Daughters inherit mother’s love of service

  • Published
  • By Tech. Sgt. Lynn M. Means
  • 136th Airlift Wing

For the Menkens, military service is now a family business.  Growing up in a large family with limited options for a college education, Lisa was the first woman in her family to serve in the military. Though she wasn’t pushed toward the military, she looked to her father’s time in service, and her decision was easily made.

“With eight kids in one house, college just wasn’t in the cards for me,” said Tech. Sgt. Lisa Menken, a contract specialist with the 136th Mission Support Group. “But my dad was in the Air National Guard.  So, through him, I learned there was a viable option to gain career skills and even go to college if I joined the military.”

Lisa took the next step and joined the Oregon Air National Guard as a contract specialist, working in the same unit as her father.

“When I joined, I started serving on drill weekends together with my dad,” said Lisa, smiling as she reminisced. “These are very special memories for me, definitely not typical father-daughter memories to have. We would drive to the base together and have breakfast in the morning before drill. It always struck me as a sweet thing for him to do.”

Through her service, Lisa was able to learn valuable skills in contracting, and she built her career through the ANG while working directly for the U.S. Property and Fiscal Office in Salem, Oregon. During her time there, Lisa said her military affiliation met with some resistance, as locals picketed the base.  The area was not considered military friendly. But most surprising was the opposition when she met her soon-to-be husband, Curtis.

“His friends discouraged him from dating me, as they had an idea of what military women were like,” said Lisa. “There seemed to be a stigma against women in the military at the time. But Curtis was a prior Marine, so we already had that military connection.”

Lisa and her husband went on to have four children, and have become the cornerstone on which two of their daughters and their son, as well as Lisa’s own sister, stood to take their oaths to this Nation.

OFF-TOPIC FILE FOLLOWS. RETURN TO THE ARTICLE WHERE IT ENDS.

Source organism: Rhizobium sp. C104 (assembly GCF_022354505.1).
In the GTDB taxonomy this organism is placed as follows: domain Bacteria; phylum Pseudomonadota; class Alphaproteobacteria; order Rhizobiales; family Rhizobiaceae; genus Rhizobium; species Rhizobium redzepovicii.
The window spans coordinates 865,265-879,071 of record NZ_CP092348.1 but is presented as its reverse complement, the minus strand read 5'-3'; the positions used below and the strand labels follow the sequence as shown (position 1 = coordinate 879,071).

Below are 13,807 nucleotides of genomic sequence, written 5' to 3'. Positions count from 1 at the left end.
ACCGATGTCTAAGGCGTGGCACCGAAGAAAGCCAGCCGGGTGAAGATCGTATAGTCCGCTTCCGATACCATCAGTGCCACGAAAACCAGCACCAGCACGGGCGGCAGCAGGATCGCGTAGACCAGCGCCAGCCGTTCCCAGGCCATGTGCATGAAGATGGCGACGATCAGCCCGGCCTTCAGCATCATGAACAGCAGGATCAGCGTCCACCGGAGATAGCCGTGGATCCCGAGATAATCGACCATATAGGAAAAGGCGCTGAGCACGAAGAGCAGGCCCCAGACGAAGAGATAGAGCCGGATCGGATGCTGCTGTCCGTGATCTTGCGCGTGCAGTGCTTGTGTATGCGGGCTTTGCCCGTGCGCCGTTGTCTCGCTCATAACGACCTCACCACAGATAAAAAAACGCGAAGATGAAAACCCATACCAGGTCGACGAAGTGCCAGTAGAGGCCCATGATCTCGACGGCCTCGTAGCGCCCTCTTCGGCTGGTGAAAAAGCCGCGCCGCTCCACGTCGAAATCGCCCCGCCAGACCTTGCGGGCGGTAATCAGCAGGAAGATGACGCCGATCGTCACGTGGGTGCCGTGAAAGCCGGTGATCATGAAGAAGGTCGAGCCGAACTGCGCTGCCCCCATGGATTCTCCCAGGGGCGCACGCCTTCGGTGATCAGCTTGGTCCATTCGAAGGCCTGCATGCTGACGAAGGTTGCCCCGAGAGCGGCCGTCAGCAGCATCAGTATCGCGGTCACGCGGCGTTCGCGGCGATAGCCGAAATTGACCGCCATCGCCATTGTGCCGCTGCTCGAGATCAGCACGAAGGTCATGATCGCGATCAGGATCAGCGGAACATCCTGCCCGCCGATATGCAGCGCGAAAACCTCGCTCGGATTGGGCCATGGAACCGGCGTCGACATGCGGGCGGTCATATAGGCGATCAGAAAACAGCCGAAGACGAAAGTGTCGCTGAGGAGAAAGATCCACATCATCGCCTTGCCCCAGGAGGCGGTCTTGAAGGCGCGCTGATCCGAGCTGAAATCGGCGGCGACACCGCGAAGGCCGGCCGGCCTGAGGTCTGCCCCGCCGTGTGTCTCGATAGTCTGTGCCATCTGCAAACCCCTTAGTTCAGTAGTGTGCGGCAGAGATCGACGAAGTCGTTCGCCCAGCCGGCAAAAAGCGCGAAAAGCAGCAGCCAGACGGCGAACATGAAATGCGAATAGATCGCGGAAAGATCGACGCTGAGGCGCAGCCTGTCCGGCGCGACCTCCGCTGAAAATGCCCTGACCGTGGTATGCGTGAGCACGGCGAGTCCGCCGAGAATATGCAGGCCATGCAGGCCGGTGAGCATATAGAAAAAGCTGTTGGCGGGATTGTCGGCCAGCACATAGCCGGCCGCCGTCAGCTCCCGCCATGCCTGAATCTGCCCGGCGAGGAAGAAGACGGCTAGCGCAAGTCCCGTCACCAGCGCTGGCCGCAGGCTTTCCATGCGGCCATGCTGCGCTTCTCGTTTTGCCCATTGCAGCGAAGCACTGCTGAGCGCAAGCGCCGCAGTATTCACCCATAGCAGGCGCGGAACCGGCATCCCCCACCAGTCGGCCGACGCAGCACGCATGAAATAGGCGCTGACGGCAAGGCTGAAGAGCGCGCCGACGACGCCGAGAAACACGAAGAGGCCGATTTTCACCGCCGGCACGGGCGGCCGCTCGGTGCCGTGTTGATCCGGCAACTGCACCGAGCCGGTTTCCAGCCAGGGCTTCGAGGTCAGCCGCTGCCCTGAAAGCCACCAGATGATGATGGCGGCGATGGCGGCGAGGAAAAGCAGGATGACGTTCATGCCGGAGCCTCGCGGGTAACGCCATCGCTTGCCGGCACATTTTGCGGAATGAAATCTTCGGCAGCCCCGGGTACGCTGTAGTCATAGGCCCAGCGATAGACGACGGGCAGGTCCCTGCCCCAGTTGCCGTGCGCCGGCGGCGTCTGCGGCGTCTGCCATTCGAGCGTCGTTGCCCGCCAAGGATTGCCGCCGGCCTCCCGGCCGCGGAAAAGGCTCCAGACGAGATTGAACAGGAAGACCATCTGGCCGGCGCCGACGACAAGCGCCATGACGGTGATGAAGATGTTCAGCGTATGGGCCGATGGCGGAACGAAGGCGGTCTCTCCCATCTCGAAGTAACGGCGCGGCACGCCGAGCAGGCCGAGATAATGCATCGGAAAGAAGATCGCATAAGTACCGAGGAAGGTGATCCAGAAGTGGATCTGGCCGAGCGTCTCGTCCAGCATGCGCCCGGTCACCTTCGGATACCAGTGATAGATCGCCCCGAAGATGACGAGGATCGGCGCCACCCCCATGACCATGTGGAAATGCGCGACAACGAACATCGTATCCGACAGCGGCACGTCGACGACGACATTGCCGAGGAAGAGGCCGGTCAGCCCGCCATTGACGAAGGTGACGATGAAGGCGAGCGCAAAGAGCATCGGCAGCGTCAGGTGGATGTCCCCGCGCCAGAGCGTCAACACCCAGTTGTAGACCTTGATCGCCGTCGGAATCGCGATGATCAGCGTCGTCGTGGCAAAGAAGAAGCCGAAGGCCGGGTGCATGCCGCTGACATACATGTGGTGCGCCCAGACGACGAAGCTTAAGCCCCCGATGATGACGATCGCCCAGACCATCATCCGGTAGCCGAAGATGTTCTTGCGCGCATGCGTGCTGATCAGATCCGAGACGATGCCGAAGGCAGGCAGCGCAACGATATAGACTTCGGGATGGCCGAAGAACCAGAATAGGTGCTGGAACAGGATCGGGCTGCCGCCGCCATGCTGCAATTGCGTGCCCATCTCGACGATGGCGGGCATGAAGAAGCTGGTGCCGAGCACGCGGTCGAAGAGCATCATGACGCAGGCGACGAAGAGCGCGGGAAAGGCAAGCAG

“We are so proud of our children,” said Lisa. “They came to the decision to serve on their own, and each has taken their own route.  Our son served in the Navy on active duty for more than seven years. Our daughters saw that their mom served, and weren’t afraid to take that leap as well.”

In 2017, their middle child, Charissa, joined her mom in the Air National Guard as soon as a position opened in Public Affairs.

Now when we drill together, it’s very reminiscent of when I drilled with my dad,” said Lisa. “It feels like that’s the way it should be.  I drilled with my dad, now she’s drilling with me.  It’s kind of that family throwback.  Even though we haven’t had breakfast before drill, we’ve gone to lunch together.  I think we should start that tradition again.”

Now a broadcast journalist with the 136th Airlift Wing Public Affairs, Charissa says she is thrilled to have the chance to serve with her mom.

“I’m so happy to take hold of this unique opportunity at this age, where I get to serve alongside my mom,” said Charissa. “I think there’s something really special in working and serving your country with your family. I was inspired by her resiliency through service, and wanted to challenge myself to become a leader as she had.”

Lisa’s youngest, Savannah, is now a cadet in the Air Force Academy.  She is set to graduate in 2021, and will become an officer in the Air Force. 

“Savannah is at the Academy because I gave her a pamphlet,” said Lisa. “There was no arm twisting. She’s so open to new things, and she’s fearless, so she took a leap and joined the Academy. She’s since taken a flight in a glider to get a feel for aeronautics, and even jumped out of a plane. She’s had opportunities to experience things she wouldn’t normally get to do.”

Lisa’s military service has paved the way for other women in her family to join the military.  She has established her family’s legacy of women in service, and looks proudly toward the legacy of the women who served before her.

“I really didn’t think about it then as being the first woman in my family to serve,” said Lisa. “But it is such a cool legacy to have served.  It’s not really about you, but everyone that came before you.  I’m proud to serve because of everyone that’s come before us. We represent their legacy, too.”